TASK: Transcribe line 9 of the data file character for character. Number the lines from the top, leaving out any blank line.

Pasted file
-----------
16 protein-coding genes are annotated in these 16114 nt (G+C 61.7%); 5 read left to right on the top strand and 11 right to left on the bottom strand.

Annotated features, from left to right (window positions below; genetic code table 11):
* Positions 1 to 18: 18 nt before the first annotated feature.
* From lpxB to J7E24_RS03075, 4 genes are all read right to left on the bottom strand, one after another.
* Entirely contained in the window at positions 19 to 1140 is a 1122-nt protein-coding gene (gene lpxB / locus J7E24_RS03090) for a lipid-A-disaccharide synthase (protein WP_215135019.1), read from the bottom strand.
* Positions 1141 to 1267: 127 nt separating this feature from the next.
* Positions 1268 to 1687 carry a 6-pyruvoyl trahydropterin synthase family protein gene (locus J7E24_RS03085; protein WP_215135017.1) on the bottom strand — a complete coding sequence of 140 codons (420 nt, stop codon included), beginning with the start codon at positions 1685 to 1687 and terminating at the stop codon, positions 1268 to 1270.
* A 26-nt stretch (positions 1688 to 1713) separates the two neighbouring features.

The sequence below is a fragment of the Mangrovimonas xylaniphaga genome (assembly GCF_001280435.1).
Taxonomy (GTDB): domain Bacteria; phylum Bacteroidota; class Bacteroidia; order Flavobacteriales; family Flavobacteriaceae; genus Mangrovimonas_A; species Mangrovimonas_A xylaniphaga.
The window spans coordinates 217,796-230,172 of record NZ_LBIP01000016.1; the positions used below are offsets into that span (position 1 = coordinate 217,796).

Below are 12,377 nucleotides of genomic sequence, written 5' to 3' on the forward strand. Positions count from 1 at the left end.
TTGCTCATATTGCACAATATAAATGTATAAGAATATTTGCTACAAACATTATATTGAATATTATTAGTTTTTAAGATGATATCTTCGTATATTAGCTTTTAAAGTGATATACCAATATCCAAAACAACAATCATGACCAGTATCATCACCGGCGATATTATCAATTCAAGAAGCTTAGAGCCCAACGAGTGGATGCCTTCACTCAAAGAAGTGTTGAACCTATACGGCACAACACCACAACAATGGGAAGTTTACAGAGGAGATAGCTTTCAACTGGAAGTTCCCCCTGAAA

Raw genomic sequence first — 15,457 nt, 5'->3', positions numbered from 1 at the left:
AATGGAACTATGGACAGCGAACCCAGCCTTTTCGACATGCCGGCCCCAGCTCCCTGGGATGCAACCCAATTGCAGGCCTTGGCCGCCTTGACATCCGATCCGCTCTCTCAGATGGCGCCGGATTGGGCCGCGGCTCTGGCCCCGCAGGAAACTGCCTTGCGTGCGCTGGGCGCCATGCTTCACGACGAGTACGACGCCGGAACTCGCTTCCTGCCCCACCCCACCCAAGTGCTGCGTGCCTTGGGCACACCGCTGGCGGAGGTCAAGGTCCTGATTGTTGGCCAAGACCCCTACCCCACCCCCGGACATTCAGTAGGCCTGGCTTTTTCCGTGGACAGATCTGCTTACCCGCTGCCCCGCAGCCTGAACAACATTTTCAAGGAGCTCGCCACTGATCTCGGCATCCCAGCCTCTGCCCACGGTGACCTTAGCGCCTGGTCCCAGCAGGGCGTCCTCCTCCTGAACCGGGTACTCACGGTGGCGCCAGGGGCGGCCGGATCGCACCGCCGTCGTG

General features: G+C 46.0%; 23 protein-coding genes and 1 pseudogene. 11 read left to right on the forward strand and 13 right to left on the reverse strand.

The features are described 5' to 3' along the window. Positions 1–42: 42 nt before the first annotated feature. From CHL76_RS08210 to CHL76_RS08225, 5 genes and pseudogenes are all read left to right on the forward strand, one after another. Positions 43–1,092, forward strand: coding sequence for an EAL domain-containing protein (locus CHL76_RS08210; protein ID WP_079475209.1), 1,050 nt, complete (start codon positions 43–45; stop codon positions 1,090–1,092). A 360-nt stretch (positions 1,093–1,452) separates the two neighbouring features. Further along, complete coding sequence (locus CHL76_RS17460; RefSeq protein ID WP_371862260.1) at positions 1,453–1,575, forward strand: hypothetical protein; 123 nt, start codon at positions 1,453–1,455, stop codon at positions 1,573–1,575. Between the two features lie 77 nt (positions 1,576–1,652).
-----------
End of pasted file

The sequence below is a fragment of the Mangrovimonas xylaniphaga genome (assembly GCF_001280435.1).